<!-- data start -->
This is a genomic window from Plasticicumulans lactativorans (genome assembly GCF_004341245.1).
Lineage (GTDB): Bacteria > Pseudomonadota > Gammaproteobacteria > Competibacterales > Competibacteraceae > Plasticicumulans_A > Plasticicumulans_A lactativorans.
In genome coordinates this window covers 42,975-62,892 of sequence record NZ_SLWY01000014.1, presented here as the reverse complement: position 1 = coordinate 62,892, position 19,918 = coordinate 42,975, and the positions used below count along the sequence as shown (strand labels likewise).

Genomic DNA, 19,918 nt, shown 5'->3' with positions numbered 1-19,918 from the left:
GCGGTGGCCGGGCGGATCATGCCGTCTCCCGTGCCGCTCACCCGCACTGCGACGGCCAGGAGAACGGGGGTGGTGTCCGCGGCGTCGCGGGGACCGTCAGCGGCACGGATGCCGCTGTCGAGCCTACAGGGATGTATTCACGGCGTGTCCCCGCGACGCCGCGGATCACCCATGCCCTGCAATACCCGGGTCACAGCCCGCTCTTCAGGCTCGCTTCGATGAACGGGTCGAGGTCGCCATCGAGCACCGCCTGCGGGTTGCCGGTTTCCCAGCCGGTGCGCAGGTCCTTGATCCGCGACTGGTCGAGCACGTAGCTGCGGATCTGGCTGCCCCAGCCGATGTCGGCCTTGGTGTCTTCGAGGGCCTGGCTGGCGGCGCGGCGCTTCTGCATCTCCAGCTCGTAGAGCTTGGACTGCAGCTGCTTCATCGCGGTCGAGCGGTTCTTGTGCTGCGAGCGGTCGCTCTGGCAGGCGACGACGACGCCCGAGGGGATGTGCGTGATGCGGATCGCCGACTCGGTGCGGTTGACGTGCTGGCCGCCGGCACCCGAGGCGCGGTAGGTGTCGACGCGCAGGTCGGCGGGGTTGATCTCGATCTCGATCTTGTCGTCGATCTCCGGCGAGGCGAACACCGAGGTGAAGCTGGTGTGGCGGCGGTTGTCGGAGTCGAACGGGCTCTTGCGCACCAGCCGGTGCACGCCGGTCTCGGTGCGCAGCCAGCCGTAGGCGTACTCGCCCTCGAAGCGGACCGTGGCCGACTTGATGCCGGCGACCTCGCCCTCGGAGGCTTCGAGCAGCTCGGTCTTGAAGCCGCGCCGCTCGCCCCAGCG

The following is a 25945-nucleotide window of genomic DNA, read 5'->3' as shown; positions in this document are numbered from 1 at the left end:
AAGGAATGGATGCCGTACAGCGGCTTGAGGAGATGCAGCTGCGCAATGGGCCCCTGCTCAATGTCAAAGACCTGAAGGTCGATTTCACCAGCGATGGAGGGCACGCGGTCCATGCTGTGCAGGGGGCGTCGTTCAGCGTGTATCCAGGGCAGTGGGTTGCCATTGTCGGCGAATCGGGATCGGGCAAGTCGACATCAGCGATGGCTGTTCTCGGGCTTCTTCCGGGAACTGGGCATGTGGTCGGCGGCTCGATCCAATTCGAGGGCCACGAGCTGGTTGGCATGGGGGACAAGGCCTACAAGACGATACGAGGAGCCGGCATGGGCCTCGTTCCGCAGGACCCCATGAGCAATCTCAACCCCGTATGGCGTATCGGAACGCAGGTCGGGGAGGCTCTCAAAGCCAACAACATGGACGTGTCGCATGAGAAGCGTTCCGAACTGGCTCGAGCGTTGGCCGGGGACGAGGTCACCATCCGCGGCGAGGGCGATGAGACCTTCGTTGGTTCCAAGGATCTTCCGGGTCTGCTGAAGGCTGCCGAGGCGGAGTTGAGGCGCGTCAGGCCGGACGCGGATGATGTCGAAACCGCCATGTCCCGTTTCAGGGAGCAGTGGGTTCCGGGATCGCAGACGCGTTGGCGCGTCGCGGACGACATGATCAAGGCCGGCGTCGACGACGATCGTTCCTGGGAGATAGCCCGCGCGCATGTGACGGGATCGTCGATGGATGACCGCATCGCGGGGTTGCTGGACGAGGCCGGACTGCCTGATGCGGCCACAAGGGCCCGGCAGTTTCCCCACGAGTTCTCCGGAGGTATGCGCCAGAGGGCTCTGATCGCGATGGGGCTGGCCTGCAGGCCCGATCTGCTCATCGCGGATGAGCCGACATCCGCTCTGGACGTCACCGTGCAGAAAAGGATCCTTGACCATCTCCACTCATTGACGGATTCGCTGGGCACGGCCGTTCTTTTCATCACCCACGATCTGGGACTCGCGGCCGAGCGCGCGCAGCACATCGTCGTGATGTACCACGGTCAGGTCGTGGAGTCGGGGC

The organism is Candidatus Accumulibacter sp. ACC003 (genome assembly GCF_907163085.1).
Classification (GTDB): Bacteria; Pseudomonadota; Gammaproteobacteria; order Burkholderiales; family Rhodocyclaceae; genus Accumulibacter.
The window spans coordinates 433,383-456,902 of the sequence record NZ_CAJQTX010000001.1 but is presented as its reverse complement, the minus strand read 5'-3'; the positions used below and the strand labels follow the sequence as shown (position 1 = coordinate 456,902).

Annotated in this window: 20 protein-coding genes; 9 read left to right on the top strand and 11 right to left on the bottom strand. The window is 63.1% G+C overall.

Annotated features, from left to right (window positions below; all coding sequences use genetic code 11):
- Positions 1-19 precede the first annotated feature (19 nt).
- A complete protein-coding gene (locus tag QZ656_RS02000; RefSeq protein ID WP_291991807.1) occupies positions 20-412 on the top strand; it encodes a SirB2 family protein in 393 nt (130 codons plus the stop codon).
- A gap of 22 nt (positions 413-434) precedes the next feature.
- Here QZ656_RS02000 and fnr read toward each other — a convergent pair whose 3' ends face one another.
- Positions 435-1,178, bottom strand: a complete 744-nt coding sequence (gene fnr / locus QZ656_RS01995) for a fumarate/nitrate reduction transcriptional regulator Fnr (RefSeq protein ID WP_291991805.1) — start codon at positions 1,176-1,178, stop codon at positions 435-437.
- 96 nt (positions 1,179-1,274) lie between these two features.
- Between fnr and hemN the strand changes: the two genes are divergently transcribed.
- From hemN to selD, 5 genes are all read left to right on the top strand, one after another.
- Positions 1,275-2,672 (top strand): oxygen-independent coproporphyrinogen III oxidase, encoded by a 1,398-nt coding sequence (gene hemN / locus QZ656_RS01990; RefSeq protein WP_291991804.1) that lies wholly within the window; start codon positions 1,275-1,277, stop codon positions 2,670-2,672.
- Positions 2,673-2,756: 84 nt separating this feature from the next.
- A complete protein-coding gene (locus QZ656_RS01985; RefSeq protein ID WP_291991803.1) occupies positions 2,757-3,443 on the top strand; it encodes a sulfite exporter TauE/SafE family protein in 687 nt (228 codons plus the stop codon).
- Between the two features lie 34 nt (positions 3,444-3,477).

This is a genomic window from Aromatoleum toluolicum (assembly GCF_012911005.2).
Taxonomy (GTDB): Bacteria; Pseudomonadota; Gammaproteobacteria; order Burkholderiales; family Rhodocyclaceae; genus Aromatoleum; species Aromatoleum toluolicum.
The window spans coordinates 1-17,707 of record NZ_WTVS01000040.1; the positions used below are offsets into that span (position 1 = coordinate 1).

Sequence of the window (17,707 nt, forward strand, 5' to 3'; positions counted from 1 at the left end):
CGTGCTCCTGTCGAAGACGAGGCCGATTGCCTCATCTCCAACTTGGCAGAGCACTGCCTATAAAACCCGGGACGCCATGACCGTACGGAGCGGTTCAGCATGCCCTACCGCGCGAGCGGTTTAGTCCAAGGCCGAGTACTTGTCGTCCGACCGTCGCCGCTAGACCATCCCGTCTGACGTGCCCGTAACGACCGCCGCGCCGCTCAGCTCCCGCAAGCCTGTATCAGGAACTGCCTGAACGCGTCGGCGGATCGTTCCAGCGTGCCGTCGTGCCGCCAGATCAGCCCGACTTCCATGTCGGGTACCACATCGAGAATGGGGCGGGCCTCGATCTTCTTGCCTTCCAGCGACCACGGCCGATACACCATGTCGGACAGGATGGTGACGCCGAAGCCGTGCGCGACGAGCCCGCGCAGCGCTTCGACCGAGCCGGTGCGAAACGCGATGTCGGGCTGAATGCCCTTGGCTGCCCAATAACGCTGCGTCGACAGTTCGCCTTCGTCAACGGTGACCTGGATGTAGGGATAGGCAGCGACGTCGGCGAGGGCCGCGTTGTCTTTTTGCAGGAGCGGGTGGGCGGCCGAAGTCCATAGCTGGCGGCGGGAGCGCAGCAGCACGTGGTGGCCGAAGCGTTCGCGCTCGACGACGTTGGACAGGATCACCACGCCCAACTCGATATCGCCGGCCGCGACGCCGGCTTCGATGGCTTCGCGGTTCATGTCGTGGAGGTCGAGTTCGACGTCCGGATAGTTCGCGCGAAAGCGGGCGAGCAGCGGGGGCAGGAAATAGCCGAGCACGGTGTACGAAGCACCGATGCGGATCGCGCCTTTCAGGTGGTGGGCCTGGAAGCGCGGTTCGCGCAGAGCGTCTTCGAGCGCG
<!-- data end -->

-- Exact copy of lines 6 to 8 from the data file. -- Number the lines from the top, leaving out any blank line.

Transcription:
The following is a 25945-nucleotide window of genomic DNA, read 5'->3' as shown; positions in this document are numbered from 1 at the left end:
AAGGAATGGATGCCGTACAGCGGCTTGAGGAGATGCAGCTGCGCAATGGGCCCCTGCTCAATGTCAAAGACCTGAAGGTCGATTTCACCAGCGATGGAGGGCACGCGGTCCATGCTGTGCAGGGGGCGTCGTTCAGCGTGTATCCAGGGCAGTGGGTTGCCATTGTCGGCGAATCGGGATCGGGCAAGTCGACATCAGCGATGGCTGTTCTCGGGCTTCTTCCGGGAACTGGGCATGTGGTCGGCGGCTCGATCCAATTCGAGGGCCACGAGCTGGTTGGCATGGGGGACAAGGCCTACAAGACGATACGAGGAGCCGGCATGGGCCTCGTTCCGCAGGACCCCATGAGCAATCTCAACCCCGTATGGCGTATCGGAACGCAGGTCGGGGAGGCTCTCAAAGCCAACAACATGGACGTGTCGCATGAGAAGCGTTCCGAACTGGCTCGAGCGTTGGCCGGGGACGAGGTCACCATCCGCGGCGAGGGCGATGAGACCTTCGTTGGTTCCAAGGATCTTCCGGGTCTGCTGAAGGCTGCCGAGGCGGAGTTGAGGCGCGTCAGGCCGGACGCGGATGATGTCGAAACCGCCATGTCCCGTTTCAGGGAGCAGTGGGTTCCGGGATCGCAGACGCGTTGGCGCGTCGCGGACGACATGATCAAGGCCGGCGTCGACGACGATCGTTCCTGGGAGATAGCCCGCGCGCATGTGACGGGATCGTCGATGGATGACCGCATCGCGGGGTTGCTGGACGAGGCCGGACTGCCTGATGCGGCCACAAGGGCCCGGCAGTTTCCCCACGAGTTCTCCGGAGGTATGCGCCAGAGGGCTCTGATCGCGATGGGGCTGGCCTGCAGGCCCGATCTGCTCATCGCGGATGAGCCGACATCCGCTCTGGACGTCACCGTGCAGAAAAGGATCCTTGACCATCTCCACTCATTGACGGATTCGCTGGGCACGGCCGTTCTTTTCATCACCCACGATCTGGGACTCGCGGCCGAGCGCGCGCAGCACATCGTCGTGATGTACCACGGTCAGGTCGTGGAGTCGGGGC

The organism is Candidatus Accumulibacter sp. ACC003 (genome assembly GCF_907163085.1).